Justin Keating intended to write a autobiography, but died in 2009 on the eve of his 80th birthday leaving eight handwritten notebooks. His second wife, Barbara Hussey, and Anna Kealy have done their best to fashion out of these notes the life story of a remarkable man, but inevitably there are large gaps.
His active political career in the Labour party spanned 1967 to 1981, the highlight of which was his term as Minister for Industry and Commerce in the Fine Gael-Labour Coalition of 1973-77. His background was veterinary science and a short spell making agricultural programmes for RTÉ, so he was a curious choice for the post he calls a “poisoned chalice”.
He was plunged almost immediately into the 1973 oil crisis and he did not have a good relationship with fellow Labour ministers, Conor Cruise O’Brien, Michael O’Leary and Jim Tully. He admits that he did not really trust them. Possibly they were somewhat suspicious of him as an agnostic and former communist with strongly anti-clerical feelings.
He was actually closer to his Fine Gael colleague, Garret FitzGerald, who unsuccessfully tried to have him nominated as Ireland’s EEC Commissioner instead of Dick Burke in 1976, though this is not mentioned here.
He worked hard as a minister, travelling the world to drum up investment in Irish industry, pioneering legislation in oil and gas exploration and ensuring State involvement in Tara Mines. He lost his seat in 1977 in the new Dublin West constituency.
He served in the Seanad until 1981and then withdrew from active politics.
He writes about his “difficult” relationship with Dr Noel Browne, whom he “loved” and admired for his work as Minister for Health in 1948-51. But when Keating became minister, Browne had become a fierce critic of his policy on oil and mineral resources leading to a showdown at the party conference in Cork in 1973.
Keating demolished Browne’s arguments and swung the party behind him, but writes that he went home that night “deeply troubled and psychologically exhausted”.
He was passionate about preserving natural resources on land and sea and farmed extensively in Co. Wicklow. In 1977 he was diagnosed with Paget’s disease, a painful bone condition which eventually led to deafness and immobility.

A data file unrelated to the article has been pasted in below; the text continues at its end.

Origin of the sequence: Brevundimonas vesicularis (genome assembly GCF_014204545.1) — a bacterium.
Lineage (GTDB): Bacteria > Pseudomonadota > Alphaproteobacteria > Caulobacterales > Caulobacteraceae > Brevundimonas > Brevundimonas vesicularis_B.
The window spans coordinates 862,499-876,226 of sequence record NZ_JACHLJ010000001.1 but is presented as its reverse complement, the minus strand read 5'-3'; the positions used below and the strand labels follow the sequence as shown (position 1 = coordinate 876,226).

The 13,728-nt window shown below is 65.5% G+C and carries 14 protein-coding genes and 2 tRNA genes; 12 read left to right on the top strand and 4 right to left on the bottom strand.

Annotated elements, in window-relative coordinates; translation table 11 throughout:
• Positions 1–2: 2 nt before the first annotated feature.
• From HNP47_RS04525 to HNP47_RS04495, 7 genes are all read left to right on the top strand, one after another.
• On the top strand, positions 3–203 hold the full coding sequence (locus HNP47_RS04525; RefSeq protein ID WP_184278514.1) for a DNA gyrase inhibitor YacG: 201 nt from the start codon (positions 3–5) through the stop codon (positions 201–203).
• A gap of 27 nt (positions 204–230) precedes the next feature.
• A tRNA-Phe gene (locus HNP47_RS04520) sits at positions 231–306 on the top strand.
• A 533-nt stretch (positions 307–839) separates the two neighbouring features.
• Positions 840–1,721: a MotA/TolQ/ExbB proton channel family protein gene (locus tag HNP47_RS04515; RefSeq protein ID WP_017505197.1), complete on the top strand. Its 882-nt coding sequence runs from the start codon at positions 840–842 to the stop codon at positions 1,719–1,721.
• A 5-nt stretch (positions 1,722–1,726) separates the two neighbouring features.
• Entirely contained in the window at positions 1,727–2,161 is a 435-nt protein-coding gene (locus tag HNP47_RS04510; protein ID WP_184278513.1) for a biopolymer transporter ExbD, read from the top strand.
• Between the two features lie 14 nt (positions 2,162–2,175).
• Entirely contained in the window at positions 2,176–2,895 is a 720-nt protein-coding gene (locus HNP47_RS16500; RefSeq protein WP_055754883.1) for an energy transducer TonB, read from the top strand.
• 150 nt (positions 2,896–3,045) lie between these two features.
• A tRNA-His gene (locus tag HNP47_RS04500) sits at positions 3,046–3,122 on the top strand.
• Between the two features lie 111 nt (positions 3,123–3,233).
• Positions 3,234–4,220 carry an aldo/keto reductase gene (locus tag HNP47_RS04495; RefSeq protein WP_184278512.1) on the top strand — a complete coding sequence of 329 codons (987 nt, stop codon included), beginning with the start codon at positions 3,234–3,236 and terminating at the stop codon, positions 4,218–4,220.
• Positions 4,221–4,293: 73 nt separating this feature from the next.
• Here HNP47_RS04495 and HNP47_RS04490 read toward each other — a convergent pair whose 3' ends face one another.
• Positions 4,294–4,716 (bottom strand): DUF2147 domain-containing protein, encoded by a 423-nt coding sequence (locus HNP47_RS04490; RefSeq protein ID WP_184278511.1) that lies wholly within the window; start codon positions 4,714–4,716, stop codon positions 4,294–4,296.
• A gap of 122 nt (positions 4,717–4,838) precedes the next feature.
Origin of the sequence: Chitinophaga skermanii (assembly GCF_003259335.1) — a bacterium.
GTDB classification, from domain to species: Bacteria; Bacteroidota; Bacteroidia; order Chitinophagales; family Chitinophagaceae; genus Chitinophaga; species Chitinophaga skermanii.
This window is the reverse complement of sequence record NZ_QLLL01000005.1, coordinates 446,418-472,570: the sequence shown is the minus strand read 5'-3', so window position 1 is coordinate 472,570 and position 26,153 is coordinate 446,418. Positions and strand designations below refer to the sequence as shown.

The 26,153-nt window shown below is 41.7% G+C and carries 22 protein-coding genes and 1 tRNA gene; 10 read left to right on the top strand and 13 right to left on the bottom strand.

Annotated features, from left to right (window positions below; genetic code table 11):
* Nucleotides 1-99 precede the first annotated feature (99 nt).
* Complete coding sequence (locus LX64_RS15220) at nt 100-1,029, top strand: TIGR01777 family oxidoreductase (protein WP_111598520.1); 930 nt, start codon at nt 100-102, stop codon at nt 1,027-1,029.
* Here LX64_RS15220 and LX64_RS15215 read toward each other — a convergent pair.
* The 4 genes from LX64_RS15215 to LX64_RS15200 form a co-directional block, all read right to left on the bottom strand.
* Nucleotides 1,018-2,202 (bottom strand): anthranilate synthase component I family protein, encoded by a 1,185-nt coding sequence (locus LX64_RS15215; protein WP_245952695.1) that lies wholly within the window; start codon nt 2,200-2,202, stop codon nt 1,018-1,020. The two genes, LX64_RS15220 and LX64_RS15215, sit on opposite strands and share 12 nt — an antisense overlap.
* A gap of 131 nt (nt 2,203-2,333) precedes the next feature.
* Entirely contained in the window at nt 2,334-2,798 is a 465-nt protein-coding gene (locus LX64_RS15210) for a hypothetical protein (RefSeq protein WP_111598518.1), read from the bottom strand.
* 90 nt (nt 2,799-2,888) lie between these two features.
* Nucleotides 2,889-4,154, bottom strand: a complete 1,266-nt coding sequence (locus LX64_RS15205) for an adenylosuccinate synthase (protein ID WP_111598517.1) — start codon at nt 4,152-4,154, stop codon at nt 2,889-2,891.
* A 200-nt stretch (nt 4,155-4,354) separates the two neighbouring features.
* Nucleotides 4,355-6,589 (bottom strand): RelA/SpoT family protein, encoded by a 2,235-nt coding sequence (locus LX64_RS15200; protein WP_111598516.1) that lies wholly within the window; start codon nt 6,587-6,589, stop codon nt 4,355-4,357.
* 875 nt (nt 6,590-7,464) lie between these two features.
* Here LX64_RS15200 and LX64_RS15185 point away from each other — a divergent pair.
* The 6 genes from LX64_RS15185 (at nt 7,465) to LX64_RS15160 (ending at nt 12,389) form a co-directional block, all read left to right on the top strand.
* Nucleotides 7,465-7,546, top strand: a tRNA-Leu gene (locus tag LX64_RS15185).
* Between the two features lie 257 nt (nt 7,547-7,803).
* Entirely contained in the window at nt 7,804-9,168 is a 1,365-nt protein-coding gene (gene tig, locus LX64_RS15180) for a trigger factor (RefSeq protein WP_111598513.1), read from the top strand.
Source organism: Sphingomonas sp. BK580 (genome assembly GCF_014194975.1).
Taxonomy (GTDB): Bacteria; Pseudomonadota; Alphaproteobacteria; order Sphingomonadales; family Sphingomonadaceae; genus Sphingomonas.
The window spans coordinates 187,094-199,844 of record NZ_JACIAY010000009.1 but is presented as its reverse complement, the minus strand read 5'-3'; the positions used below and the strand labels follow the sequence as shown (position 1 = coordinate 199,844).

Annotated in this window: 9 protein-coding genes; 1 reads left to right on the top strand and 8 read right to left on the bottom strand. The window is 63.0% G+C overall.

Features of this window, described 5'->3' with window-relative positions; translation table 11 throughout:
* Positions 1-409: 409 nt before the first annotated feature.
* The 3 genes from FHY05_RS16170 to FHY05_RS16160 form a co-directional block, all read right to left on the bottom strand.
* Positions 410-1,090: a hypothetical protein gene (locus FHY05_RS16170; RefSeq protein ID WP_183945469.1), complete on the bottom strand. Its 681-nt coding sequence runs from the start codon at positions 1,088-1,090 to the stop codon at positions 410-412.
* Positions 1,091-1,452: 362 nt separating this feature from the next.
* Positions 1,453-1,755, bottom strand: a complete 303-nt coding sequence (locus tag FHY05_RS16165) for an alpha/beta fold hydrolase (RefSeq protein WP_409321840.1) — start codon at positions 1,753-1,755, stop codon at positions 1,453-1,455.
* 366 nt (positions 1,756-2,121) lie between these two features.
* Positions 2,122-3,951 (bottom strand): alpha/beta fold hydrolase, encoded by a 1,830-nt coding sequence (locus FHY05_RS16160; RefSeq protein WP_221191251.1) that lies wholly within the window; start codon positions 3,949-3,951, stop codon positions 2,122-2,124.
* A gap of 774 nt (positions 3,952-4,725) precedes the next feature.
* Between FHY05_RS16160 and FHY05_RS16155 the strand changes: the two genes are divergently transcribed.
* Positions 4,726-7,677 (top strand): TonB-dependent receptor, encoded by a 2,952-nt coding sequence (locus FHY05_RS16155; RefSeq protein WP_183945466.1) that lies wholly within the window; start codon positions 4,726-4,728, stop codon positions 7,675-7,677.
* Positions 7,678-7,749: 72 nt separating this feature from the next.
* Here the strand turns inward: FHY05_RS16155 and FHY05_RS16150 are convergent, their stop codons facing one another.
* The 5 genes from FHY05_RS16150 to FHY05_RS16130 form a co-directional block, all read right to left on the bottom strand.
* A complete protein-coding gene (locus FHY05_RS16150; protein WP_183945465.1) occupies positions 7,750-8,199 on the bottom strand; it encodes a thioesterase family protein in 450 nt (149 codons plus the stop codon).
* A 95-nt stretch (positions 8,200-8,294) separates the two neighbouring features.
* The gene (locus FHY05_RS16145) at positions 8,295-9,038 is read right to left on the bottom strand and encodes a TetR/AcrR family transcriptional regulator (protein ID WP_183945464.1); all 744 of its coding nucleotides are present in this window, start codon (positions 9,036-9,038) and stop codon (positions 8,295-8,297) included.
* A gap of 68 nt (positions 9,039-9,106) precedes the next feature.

But he rose above this handicap to continue farming and to teach equine science at Limerick University. He also was prominent in the Humanist Association of Ireland.
In his notebooks he describes an idyllic early childhood on Killakee mountain where his father, Sean, combined farming along with his post at the National College of Art. There is hardly any mention of his father’s distant influence, but much about his warm relationship with his mother May.
He soon abandoned his Catholic faith, and there are constant critiques of all revealed religions, but especially Catholicism for which no words are hard enough. The child abuse scandals only confirmed his loathing for religion.
He read widely and applied his scientific knowledge to how the Earth’s natural resources could be preserved from both industrial and agricultural exploitation while getting barbs in at the Book of Genesis for encouraging ecological damage. He seemed not to realise that the Catholic Church in these days also disowns a fundamentalist interpretation of Revelation.
He was never afraid to change his views and became disabused of communism while continuing to admire Marx. From vigorously opposing Ireland’s entry into the EEC in 1973, he came around to believe it was the best decision the country ever made. He also switched from pro-Israeli views to an anti-Zionist position drawing down the wrath of the pro-Israeli lobby worldwide.
He was passionately anti-IRA in spite of the republican sympathies of his parents. As a 12-year-old, he had witnessed the murder by the IRA in 1942 of their Killakee neighbour, Detective Sergeant Denis O’Brien.
To add to Keating’s trauma, he had then to testify at the trial of Kerryman Charlie Kerins, who was later hanged for the murder.